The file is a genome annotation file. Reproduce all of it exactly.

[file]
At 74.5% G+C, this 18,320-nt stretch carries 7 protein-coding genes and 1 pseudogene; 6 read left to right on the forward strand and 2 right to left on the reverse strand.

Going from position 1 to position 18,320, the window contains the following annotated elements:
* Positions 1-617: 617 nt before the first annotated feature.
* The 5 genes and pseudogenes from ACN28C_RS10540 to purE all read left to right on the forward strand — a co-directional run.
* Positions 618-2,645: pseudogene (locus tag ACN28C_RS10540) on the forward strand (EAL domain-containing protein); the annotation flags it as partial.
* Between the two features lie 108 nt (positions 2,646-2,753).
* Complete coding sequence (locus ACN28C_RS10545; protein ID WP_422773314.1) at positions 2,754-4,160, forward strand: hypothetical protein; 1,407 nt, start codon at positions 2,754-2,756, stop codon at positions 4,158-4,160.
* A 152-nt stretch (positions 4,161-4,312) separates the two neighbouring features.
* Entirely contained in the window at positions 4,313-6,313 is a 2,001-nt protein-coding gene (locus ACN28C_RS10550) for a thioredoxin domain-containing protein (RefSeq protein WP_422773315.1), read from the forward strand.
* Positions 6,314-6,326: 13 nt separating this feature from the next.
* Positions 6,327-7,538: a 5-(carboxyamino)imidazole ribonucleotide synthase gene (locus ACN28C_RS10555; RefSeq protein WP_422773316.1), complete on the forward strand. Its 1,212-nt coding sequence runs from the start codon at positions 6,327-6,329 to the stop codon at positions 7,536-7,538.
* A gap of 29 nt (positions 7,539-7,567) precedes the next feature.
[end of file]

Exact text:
At 74.5% G+C, this 18,320-nt stretch carries 7 protein-coding genes and 1 pseudogene; 6 read left to right on the forward strand and 2 right to left on the reverse strand.

Going from position 1 to position 18,320, the window contains the following annotated elements:
* Positions 1-617: 617 nt before the first annotated feature.
* The 5 genes and pseudogenes from ACN28C_RS10540 to purE all read left to right on the forward strand — a co-directional run.
* Positions 618-2,645: pseudogene (locus tag ACN28C_RS10540) on the forward strand (EAL domain-containing protein); the annotation flags it as partial.
* Between the two features lie 108 nt (positions 2,646-2,753).
* Complete coding sequence (locus ACN28C_RS10545; protein ID WP_422773314.1) at positions 2,754-4,160, forward strand: hypothetical protein; 1,407 nt, start codon at positions 2,754-2,756, stop codon at positions 4,158-4,160.
* A 152-nt stretch (positions 4,161-4,312) separates the two neighbouring features.
* Entirely contained in the window at positions 4,313-6,313 is a 2,001-nt protein-coding gene (locus ACN28C_RS10550) for a thioredoxin domain-containing protein (RefSeq protein WP_422773315.1), read from the forward strand.
* Positions 6,314-6,326: 13 nt separating this feature from the next.
* Positions 6,327-7,538: a 5-(carboxyamino)imidazole ribonucleotide synthase gene (locus ACN28C_RS10555; RefSeq protein WP_422773316.1), complete on the forward strand. Its 1,212-nt coding sequence runs from the start codon at positions 6,327-6,329 to the stop codon at positions 7,536-7,538.
* A gap of 29 nt (positions 7,539-7,567) precedes the next feature.